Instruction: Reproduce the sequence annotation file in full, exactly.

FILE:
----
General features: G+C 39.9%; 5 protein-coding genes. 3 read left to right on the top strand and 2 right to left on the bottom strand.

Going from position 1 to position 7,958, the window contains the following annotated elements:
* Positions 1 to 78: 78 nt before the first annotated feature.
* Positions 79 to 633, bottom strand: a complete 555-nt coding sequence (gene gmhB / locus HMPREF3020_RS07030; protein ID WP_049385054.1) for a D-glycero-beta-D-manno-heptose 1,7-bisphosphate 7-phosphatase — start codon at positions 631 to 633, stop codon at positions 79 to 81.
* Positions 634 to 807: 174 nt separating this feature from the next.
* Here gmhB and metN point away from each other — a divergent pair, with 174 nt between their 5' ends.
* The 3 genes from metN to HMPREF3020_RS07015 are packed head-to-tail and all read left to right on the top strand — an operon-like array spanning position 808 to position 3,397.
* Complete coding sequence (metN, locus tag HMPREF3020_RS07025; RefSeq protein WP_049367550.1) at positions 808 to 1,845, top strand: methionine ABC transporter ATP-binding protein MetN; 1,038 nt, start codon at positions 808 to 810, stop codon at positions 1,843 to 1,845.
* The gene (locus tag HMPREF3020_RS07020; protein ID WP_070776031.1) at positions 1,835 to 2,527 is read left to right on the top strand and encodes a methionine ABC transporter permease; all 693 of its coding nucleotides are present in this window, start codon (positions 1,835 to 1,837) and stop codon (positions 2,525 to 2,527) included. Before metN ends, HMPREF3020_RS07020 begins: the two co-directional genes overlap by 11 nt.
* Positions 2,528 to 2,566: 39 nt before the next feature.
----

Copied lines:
General features: G+C 39.9%; 5 protein-coding genes. 3 read left to right on the top strand and 2 right to left on the bottom strand.

Going from position 1 to position 7,958, the window contains the following annotated elements:
* Positions 1 to 78: 78 nt before the first annotated feature.
* Positions 79 to 633, bottom strand: a complete 555-nt coding sequence (gene gmhB / locus HMPREF3020_RS07030; protein ID WP_049385054.1) for a D-glycero-beta-D-manno-heptose 1,7-bisphosphate 7-phosphatase — start codon at positions 631 to 633, stop codon at positions 79 to 81.
* Positions 634 to 807: 174 nt separating this feature from the next.
* Here gmhB and metN point away from each other — a divergent pair, with 174 nt between their 5' ends.
* The 3 genes from metN to HMPREF3020_RS07015 are packed head-to-tail and all read left to right on the top strand — an operon-like array spanning position 808 to position 3,397.
* Complete coding sequence (metN, locus tag HMPREF3020_RS07025; RefSeq protein WP_049367550.1) at positions 808 to 1,845, top strand: methionine ABC transporter ATP-binding protein MetN; 1,038 nt, start codon at positions 808 to 810, stop codon at positions 1,843 to 1,845.
* The gene (locus tag HMPREF3020_RS07020; protein ID WP_070776031.1) at positions 1,835 to 2,527 is read left to right on the top strand and encodes a methionine ABC transporter permease; all 693 of its coding nucleotides are present in this window, start codon (positions 1,835 to 1,837) and stop codon (positions 2,525 to 2,527) included. Before metN ends, HMPREF3020_RS07020 begins: the two co-directional genes overlap by 11 nt.
* Positions 2,528 to 2,566: 39 nt before the next feature.